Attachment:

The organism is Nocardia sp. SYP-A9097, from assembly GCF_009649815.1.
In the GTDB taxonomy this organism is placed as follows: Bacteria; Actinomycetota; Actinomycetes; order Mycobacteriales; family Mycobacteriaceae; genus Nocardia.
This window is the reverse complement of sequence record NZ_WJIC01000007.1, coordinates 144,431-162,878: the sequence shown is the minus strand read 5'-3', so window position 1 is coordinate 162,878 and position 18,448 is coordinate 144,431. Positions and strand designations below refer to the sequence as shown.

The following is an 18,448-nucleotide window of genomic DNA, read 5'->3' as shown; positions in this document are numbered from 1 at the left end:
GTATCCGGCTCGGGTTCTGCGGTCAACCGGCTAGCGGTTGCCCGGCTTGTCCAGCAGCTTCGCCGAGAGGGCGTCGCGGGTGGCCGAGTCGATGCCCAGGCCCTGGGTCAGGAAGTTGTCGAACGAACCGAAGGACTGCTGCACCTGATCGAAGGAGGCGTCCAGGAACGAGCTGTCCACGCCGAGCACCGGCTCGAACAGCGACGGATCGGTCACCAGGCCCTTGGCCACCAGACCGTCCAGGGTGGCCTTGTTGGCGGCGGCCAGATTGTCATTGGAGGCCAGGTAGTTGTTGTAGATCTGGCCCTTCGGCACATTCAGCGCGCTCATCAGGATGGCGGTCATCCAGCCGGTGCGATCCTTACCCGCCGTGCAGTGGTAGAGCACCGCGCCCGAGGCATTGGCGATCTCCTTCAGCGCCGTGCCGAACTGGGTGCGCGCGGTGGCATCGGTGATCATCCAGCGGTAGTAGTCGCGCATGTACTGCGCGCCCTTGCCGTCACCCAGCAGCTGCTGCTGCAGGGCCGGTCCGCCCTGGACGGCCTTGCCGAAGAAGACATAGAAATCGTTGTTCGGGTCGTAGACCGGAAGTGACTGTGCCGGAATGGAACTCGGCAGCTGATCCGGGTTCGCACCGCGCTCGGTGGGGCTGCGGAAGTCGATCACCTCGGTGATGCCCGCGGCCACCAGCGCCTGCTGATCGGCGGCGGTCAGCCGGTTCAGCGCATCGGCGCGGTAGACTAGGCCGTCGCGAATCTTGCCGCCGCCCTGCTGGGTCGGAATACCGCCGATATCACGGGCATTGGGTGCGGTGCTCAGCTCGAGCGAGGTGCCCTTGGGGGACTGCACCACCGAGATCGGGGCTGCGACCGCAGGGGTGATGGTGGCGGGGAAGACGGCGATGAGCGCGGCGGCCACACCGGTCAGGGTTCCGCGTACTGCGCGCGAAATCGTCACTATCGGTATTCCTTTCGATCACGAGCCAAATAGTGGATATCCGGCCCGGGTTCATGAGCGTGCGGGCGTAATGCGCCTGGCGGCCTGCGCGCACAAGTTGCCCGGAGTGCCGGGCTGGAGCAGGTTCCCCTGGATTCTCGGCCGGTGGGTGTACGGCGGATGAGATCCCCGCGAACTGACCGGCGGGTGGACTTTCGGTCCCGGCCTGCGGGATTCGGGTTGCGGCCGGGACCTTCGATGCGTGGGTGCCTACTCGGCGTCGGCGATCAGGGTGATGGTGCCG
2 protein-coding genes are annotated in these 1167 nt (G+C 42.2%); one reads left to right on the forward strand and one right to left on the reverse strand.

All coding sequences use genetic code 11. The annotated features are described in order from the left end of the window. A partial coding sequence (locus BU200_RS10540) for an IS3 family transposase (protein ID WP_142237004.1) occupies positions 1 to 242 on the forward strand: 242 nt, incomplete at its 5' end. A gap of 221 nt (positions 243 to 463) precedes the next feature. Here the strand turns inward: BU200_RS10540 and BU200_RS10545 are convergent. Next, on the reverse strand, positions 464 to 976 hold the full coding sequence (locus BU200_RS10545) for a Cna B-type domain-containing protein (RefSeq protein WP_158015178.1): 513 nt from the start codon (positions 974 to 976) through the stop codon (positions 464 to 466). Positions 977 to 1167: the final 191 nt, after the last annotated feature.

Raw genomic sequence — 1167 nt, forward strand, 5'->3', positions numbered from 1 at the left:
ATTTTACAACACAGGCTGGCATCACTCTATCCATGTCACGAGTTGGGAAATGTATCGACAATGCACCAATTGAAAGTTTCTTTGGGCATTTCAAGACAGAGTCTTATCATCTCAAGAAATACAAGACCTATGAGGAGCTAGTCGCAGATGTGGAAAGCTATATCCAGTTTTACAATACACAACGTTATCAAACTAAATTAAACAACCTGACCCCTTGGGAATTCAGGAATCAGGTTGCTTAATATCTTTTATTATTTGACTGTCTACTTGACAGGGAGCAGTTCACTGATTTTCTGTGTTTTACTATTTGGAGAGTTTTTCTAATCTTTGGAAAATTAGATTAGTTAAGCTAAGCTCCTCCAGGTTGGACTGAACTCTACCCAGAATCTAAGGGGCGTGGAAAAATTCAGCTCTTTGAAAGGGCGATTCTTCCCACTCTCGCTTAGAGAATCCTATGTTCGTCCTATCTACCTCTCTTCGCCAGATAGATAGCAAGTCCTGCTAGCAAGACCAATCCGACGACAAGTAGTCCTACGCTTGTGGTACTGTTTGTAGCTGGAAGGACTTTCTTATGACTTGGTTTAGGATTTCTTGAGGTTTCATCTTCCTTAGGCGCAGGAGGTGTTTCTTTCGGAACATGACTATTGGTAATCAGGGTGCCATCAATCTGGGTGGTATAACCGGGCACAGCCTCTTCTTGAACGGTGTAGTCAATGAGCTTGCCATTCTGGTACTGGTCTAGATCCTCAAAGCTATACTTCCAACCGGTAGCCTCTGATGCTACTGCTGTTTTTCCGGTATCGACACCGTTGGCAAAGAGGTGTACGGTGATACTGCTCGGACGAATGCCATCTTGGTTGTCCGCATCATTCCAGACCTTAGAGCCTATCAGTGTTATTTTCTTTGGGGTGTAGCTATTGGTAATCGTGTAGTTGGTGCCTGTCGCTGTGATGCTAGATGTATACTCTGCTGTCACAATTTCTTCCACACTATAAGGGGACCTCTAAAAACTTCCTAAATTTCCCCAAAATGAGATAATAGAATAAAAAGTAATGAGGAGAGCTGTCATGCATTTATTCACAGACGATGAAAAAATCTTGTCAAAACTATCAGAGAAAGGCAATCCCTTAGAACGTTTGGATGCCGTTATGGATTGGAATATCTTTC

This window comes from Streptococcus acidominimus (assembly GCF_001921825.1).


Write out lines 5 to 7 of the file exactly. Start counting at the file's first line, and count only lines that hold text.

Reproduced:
GTATCCGGCTCGGGTTCTGCGGTCAACCGGCTAGCGGTTGCCCGGCTTGTCCAGCAGCTTCGCCGAGAGGGCGTCGCGGGTGGCCGAGTCGATGCCCAGGCCCTGGGTCAGGAAGTTGTCGAACGAACCGAAGGACTGCTGCACCTGATCGAAGGAGGCGTCCAGGAACGAGCTGTCCACGCCGAGCACCGGCTCGAACAGCGACGGATCGGTCACCAGGCCCTTGGCCACCAGACCGTCCAGGGTGGCCTTGTTGGCGGCGGCCAGATTGTCATTGGAGGCCAGGTAGTTGTTGTAGATCTGGCCCTTCGGCACATTCAGCGCGCTCATCAGGATGGCGGTCATCCAGCCGGTGCGATCCTTACCCGCCGTGCAGTGGTAGAGCACCGCGCCCGAGGCATTGGCGATCTCCTTCAGCGCCGTGCCGAACTGGGTGCGCGCGGTGGCATCGGTGATCATCCAGCGGTAGTAGTCGCGCATGTACTGCGCGCCCTTGCCGTCACCCAGCAGCTGCTGCTGCAGGGCCGGTCCGCCCTGGACGGCCTTGCCGAAGAAGACATAGAAATCGTTGTTCGGGTCGTAGACCGGAAGTGACTGTGCCGGAATGGAACTCGGCAGCTGATCCGGGTTCGCACCGCGCTCGGTGGGGCTGCGGAAGTCGATCACCTCGGTGATGCCCGCGGCCACCAGCGCCTGCTGATCGGCGGCGGTCAGCCGGTTCAGCGCATCGGCGCGGTAGACTAGGCCGTCGCGAATCTTGCCGCCGCCCTGCTGGGTCGGAATACCGCCGATATCACGGGCATTGGGTGCGGTGCTCAGCTCGAGCGAGGTGCCCTTGGGGGACTGCACCACCGAGATCGGGGCTGCGACCGCAGGGGTGATGGTGGCGGGGAAGACGGCGATGAGCGCGGCGGCCACACCGGTCAGGGTTCCGCGTACTGCGCGCGAAATCGTCACTATCGGTATTCCTTTCGATCACGAGCCAAATAGTGGATATCCGGCCCGGGTTCATGAGCGTGCGGGCGTAATGCGCCTGGCGGCCTGCGCGCACAAGTTGCCCGGAGTGCCGGGCTGGAGCAGGTTCCCCTGGATTCTCGGCCGGTGGGTGTACGGCGGATGAGATCCCCGCGAACTGACCGGCGGGTGGACTTTCGGTCCCGGCCTGCGGGATTCGGGTTGCGGCCGGGACCTTCGATGCGTGGGTGCCTACTCGGCGTCGGCGATCAGGGTGATGGTGCCG
2 protein-coding genes are annotated in these 1167 nt (G+C 42.2%); one reads left to right on the forward strand and one right to left on the reverse strand.

All coding sequences use genetic code 11. The annotated features are described in order from the left end of the window. A partial coding sequence (locus BU200_RS10540) for an IS3 family transposase (protein ID WP_142237004.1) occupies positions 1 to 242 on the forward strand: 242 nt, incomplete at its 5' end. A gap of 221 nt (positions 243 to 463) precedes the next feature. Here the strand turns inward: BU200_RS10540 and BU200_RS10545 are convergent. Next, on the reverse strand, positions 464 to 976 hold the full coding sequence (locus BU200_RS10545) for a Cna B-type domain-containing protein (RefSeq protein WP_158015178.1): 513 nt from the start codon (positions 974 to 976) through the stop codon (positions 464 to 466). Positions 977 to 1167: the final 191 nt, after the last annotated feature.